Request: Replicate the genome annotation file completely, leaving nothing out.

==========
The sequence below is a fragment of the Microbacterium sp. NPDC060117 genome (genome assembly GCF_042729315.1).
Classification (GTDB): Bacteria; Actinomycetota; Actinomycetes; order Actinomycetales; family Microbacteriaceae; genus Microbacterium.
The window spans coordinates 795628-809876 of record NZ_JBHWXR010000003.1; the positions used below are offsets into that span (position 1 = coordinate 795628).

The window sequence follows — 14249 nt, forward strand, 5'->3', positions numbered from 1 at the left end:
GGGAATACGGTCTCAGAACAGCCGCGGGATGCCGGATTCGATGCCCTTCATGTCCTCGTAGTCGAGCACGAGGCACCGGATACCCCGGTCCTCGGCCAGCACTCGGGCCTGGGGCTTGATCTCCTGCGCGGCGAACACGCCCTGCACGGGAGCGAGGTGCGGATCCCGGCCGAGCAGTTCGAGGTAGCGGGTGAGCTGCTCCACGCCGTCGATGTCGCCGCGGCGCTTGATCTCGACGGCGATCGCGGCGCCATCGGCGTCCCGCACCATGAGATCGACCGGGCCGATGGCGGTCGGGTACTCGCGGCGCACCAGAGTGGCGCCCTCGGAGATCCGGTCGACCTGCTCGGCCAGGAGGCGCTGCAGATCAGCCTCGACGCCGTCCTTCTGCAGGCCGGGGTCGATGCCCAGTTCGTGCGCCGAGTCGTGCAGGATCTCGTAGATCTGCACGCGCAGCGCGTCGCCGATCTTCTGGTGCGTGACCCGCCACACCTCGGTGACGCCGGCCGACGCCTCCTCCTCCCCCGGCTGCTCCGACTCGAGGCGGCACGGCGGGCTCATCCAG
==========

The sequence below is a fragment of the Microbacterium sp. NPDC060117 genome (genome assembly GCF_042729315.1).
Classification (GTDB): Bacteria; Actinomycetota; Actinomycetes; order Actinomycetales; family Microbacteriaceae; genus Microbacterium.
The window spans coordinates 795628-809876 of record NZ_JBHWXR010000003.1; the positions used below are offsets into that span (position 1 = coordinate 795628).

The window sequence follows — 14249 nt, forward strand, 5'->3', positions numbered from 1 at the left end:
GGGAATACGGTCTCAGAACAGCCGCGGGATGCCGGATTCGATGCCCTTCATGTCCTCGTAGTCGAGCACGAGGCACCGGATACCCCGGTCCTCGGCCAGCACTCGGGCCTGGGGCTTGATCTCCTGCGCGGCGAACACGCCCTGCACGGGAGCGAGGTGCGGATCCCGGCCGAGCAGTTCGAGGTAGCGGGTGAGCTGCTCCACGCCGTCGATGTCGCCGCGGCGCTTGATCTCGACGGCGATCGCGGCGCCATCGGCGTCCCGCACCATGAGATCGACCGGGCCGATGGCGGTCGGGTACTCGCGGCGCACCAGAGTGGCGCCCTCGGAGATCCGGTCGACCTGCTCGGCCAGGAGGCGCTGCAGATCAGCCTCGACGCCGTCCTTCTGCAGGCCGGGGTCGATGCCCAGTTCGTGCGCCGAGTCGTGCAGGATCTCGTAGATCTGCACGCGCAGCGCGTCGCCGATCTTCTGGTGCGTGACCCGCCACACCTCGGTGACGCCGGCCGACGCCTCCTCCTCCCCCGGCTGCTCCGACTCGAGGCGGCACGGCGGGCTCATCCAG